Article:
Roskin Gem News Report

A £20 Flea Market Brooch May Be Worth £15,000!

from Gildings Jewellery & Watch Auction House

First there was one, then two, now a third… Our Remarkable Story with Burges Brooches Continues…

Gildings Auctioneers
Auction Sales and Valuers, Market Harborough, Leicester

An historically significant brooch bought at a market in the 1980s for less than £20 is to be sold at Gildings with a guide price of £10,000 – £15,000, following its appearance on BBC One’s Antiques Roadshow on Christmas Eve. 

The silver, coral, lapis lazuli and malachite brooch was designed by the great Victorian Gothic Revival designer and architect William Burges, who is best known for designing Cardiff Castle and Castell Coch in South Wales.

Castell Coch, Wales

Acquired at a Midlands antiques market in 1988 by jewellery enthusiast Flora Steel, the brooch will be sold by Gildings in the spring of 2024.

https://www.gildings.co.uk/

The Christmas episode featuring Ms Steel’s brooch marks the third chapter of an extraordinary story linking brooches designed by William Burges with us and the Antiques Roadshow jewellery expert Geoffrey Munn.

In 2011, while watching Antiques Roadshow, Market Harborough-based pensioner Jill Cousins happened to see Munn reveal his decades-long search for any of three brooch designs by Burges, who he described as “really, the greatest genius of 19th-century design.” The designs featured on a sheet of sketches held in the Victoria and Albert Museum’s archive. His quest was inspired by their significance as rare personal commissions as bridesmaids’ gifts for two weddings, rather than in the modest value of the jewellery’s constituent parts.

Recognising one of the designs as an unwanted item she had forgotten to take to the local market to sell just two days earlier, Mrs Cousins contacted Gildings, who were able to tell her that her silver, turquoise and garnet brooch was one of the Burges designs, probably made for the wedding of his friend and fellow architect John Pollard Seddon in 1864. Later that year on Antiques Roadshow, Geoffrey Munn described the find as his ‘Tutankhamen experience’, estimating it could make £10,000 at auction. It went on to triple this figure when it sold at Gildings for £31,000 in August 2011.

Later in 2011, while watching an Antiques Roadshow Christmas special, another viewer realised they too had the same brooch. This owner also contacted Gildings, who arranged a private sale to the V&A, where this example is now displayed in the jewellery galleries.

Although it was a treasured possession, Ms Steel was unaware of her brooch’s significance until earlier this year when a chance viewing of a 2011 Antiques Roadshow ‘Most Wanted Finds’ clip led to her own appearance on the 2023 Christmas special.

“The brooch originally caught my eye for its strong design, strange lettering and unusual stones,” Ms. Steel explains. “I always loved it and thought that it was so particular in its design that sooner or later I would discover who had designed it.

“I’ve always adored the Antiques Roadshow, so when the clip popped up on my phone, I said to myself, ‘that reminds me of the brooch I found 35 years ago’. So, I decided to have a better look at the V&A drawing and lo and behold there was my brooch! I practically fell off my chair!”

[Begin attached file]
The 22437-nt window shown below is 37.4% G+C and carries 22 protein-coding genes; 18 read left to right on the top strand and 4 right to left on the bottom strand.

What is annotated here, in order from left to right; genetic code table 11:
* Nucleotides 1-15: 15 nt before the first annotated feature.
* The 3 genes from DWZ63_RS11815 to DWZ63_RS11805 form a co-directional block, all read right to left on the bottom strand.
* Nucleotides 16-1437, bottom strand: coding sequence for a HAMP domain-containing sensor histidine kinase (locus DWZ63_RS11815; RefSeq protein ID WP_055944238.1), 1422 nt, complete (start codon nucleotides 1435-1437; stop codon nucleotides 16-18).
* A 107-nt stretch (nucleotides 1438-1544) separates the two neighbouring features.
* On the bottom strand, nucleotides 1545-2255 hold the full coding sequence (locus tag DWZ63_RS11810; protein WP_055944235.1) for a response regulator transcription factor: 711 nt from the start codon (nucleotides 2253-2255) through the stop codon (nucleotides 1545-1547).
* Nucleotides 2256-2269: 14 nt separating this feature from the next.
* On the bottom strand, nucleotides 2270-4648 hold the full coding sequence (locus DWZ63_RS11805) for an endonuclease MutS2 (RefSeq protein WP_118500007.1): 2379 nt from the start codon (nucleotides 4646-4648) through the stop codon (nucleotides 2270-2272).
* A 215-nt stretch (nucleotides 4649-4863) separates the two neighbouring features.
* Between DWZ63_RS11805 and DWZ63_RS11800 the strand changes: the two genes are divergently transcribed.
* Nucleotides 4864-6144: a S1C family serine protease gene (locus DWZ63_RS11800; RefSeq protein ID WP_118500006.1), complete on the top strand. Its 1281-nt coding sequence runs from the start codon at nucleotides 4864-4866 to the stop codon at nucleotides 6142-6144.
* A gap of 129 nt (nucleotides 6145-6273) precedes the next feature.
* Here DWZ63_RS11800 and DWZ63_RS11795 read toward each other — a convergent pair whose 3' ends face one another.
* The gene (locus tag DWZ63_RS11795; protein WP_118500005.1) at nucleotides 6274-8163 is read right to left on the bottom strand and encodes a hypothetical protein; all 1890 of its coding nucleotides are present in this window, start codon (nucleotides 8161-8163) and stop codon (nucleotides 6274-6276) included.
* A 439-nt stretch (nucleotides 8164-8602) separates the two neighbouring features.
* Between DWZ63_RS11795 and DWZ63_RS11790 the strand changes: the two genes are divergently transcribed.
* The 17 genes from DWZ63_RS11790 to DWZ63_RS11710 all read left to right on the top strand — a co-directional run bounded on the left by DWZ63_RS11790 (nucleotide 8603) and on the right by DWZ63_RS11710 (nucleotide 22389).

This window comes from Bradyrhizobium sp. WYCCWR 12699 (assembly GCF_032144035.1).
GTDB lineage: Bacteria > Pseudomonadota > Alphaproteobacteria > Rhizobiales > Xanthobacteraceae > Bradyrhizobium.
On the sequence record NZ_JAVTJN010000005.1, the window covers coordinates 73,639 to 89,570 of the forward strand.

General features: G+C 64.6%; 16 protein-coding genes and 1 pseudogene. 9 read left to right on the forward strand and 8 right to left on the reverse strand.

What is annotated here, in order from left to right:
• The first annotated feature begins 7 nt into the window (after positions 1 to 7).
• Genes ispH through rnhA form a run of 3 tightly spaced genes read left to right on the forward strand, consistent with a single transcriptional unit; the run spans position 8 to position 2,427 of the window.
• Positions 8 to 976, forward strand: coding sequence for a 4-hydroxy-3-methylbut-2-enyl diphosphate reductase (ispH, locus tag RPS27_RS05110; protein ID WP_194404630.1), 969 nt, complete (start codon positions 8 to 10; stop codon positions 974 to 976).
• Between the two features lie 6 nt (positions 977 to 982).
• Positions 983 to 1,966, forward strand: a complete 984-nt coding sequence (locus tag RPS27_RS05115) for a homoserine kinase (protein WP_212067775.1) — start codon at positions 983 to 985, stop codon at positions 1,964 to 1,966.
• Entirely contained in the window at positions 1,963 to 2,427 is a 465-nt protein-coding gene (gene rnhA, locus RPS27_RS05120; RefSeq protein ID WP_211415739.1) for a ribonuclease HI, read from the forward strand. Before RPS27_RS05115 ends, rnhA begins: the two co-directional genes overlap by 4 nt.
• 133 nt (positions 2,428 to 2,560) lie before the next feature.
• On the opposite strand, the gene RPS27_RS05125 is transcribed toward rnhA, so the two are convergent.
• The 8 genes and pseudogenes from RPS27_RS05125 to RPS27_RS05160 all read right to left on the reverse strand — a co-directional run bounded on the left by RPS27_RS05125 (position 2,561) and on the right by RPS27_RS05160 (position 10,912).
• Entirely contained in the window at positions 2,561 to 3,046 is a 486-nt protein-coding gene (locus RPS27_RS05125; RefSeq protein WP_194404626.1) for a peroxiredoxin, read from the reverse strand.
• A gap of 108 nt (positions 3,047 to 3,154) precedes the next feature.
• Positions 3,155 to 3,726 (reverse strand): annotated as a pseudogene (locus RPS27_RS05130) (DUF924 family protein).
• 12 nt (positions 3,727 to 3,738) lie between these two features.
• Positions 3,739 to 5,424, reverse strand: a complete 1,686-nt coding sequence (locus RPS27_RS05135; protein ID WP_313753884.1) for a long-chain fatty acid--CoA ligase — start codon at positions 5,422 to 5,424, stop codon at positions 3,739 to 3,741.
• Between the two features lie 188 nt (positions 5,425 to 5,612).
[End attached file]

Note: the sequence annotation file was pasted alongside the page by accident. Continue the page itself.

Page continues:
Following in the footsteps of the two owners in 2011, Ms Steel contacted Gildings, who were again able to confirm this brooch as another of the designs by Burges, this time for the wedding of an unknown individual named Gibson.

“It was clear this was another one of the designs on the page of sketches,” recalls Gildings director Will Gilding. “So, now a Burges brooch has again been discovered via a chance sighting via the Antiques Roadshow. For it to happen once, amazing. Twice, remarkable! A third time? Pinch me!”

On this week’s episode, a delighted Geoffrey Munn described the find as a “breathtaking discovery” giving the brooch a valuation of £8,000 – £10,000 as a “starting point”, due to the “huge precedent” set by the first example more than tripling its auction estimate.

“Whether this brooch reaches the heights of the first one we auctioned or indeed results in any more examples being unearthed remains to be seen,” adds Will Gilding. “However, as a fascinating piece with an even more intriguing backstory, we’re honoured to be playing a part in its continued history as we present it to the open market next year.”

The brooch will be sold at Gildings’ specialist Jewellery & Watches auction in the spring of 2024.

‘At Christmas’, the festive episode of Antiques Roadshow featuring the brooch, is available (ONLY IN THE UK) to watch on BBC iPlayer – WATCH IT HERE


from the Victoria and Albert Museum

Brooch

ca. 1864 (made)

ARTIST/MAKERWilliam Burges (designer)
PLACE OF ORIGINEngland (made)

This brooch, which can also be worn as a pendant, was designed by one of the pre-eminent Victorian architects William Burges (1827-1881) for another distinguished architect John Pollard Seddon (1827-1906) and his wife Margaret Barber (1836-1910), who were married in 1864. Another example of the brooch, also bearing their initials, is known, and it would appear that the brooches were made as gifts for bridesmaids. In the album of jewellery designs by Burges in the Victoria and Albert Museum there is a design for the brooch with two sections, as well as a design for the back and a design for a quarter of the frame to show how it would be made under the flowers (V&A inventory no. 8830:11). The stones are identified as carbuncle (garnet) and ‘turq[oise]’ (the design has been cropped). The design is inscribed ‘Seddon’. Among other designs of the same type in the album is one for another client inscribed ‘bridesmaids’, specifying that six should be made in silver. No number of examples is specified for the Seddon brooch.

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